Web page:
Microsoft's antitrust nightmare became even scarier this week as several class action lawsuits were launched across the country in response to the findings of fact, released two weeks ago by Judge Thomas Penfield Jackson. In one such lawsuit, filed in San Francisco allege that Microsoft Corporation violated California state law by charging too much for Windows. In a related case in Ohio, a lawyer charged Microsoft with overcharging its customers as much as $10 billion. Both suits are seeking damages, and penalties could reach the tens of billions of dollars should they be successful.
In the San Francisco suit, lawyers claim that California Windows users "paid more for Windows than they would have paid in the absence of \[an\] illegal \[monopoly\]." According to Judge Jackson's findings of fact, Microsoft could have charged $49 for the Windows 98 upgrade, but charged $89 because there was nothing preventing them from doing so. The California suit is using that $40 difference as a legal basis and lawyers for the case say they'd be happy to see any judge base conclusions of law on Jackson's findings of fact.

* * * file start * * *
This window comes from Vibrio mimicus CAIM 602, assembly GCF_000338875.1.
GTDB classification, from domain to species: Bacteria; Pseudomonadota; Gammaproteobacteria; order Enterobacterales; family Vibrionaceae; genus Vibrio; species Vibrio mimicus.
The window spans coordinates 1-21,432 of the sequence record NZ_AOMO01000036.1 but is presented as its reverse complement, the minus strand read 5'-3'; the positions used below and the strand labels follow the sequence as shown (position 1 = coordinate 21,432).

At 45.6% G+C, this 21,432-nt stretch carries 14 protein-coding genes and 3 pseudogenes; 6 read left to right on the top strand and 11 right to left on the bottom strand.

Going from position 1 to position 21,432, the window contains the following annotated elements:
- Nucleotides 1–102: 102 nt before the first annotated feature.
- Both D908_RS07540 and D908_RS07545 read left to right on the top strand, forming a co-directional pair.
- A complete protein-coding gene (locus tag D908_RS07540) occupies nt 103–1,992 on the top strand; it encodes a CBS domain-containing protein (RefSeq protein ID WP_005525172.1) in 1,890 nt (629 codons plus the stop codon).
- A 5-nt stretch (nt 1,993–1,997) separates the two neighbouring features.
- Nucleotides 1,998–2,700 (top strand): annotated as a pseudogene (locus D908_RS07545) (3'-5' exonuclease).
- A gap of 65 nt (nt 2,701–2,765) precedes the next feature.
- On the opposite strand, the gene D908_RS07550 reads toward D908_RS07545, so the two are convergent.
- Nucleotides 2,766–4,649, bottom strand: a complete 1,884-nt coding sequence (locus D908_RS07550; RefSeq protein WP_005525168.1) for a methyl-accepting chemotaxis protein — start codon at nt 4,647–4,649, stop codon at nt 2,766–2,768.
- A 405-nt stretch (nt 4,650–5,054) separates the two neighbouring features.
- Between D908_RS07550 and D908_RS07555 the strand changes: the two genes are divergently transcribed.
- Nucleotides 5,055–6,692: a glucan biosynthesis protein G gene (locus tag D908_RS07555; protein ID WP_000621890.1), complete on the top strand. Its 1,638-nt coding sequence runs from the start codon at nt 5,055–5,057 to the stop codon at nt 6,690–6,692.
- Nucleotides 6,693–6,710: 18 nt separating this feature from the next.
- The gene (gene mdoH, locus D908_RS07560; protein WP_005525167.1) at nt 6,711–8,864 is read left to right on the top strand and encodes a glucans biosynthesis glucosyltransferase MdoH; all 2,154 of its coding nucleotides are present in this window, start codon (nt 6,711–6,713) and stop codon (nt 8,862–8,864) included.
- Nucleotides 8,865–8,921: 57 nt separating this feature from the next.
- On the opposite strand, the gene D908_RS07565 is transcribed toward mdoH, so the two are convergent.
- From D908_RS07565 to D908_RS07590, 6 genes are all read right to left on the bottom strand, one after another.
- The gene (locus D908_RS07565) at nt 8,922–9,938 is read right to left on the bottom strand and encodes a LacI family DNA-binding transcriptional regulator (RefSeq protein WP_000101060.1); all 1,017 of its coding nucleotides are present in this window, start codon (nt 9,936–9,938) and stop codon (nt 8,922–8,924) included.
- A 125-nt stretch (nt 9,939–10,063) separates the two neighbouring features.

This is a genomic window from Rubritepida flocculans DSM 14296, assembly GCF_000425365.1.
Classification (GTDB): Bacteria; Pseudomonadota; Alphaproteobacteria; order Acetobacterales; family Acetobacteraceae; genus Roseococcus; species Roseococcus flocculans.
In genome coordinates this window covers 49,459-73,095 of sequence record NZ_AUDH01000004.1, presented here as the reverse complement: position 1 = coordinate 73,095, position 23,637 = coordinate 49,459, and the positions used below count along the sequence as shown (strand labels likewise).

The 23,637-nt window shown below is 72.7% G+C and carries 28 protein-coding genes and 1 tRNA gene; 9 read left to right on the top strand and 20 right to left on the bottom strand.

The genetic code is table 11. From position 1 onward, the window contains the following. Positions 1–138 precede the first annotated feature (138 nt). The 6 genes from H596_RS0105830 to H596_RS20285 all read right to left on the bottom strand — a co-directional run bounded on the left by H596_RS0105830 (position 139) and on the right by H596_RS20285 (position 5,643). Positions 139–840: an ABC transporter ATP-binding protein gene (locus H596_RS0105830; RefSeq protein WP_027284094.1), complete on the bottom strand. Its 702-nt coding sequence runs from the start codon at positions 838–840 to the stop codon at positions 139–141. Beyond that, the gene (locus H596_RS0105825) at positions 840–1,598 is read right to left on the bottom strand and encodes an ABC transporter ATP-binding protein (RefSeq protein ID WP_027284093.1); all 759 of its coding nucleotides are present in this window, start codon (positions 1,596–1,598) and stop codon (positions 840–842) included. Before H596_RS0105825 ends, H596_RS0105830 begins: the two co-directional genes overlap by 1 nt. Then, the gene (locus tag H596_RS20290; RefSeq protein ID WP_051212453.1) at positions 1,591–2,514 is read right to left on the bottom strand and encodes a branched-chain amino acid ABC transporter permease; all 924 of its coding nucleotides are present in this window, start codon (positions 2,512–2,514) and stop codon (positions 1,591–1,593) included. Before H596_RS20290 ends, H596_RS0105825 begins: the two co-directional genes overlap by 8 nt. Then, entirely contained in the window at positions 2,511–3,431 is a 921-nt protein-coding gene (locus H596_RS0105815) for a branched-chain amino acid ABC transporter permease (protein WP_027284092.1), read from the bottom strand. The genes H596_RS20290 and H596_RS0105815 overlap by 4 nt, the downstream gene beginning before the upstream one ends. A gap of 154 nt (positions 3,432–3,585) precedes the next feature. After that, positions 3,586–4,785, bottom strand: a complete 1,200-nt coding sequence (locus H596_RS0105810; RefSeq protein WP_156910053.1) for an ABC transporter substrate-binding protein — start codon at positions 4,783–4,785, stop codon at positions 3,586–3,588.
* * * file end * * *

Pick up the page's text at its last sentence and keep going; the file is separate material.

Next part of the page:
"We have estimates that consumers have been collectively overcharged $10 billion \[by Microsoft Corporation\]," said Stanley Chesley, a prominent attorney representing the Ohio class action lawsuit against Microsoft. He says a legal victory could cost Microsoft more than three times that figure.
Other suits have been launched in Alabama, Louisiana, and New York. Some are federal lawsuits while others are state cases.
"It's unfortunate that plaintiffs' attorneys have decided to file baseless lawsuits," said Microsoft spokesperson Jim Cullinan. "We believe our actions have been pro-competitive and fully legal."
Meanwhile, Microsoft's lawyers are busing hammering out a settlement with lawyers from the 19 states and DOJ, which sued Microsoft last year for violating U.S. antitrust laws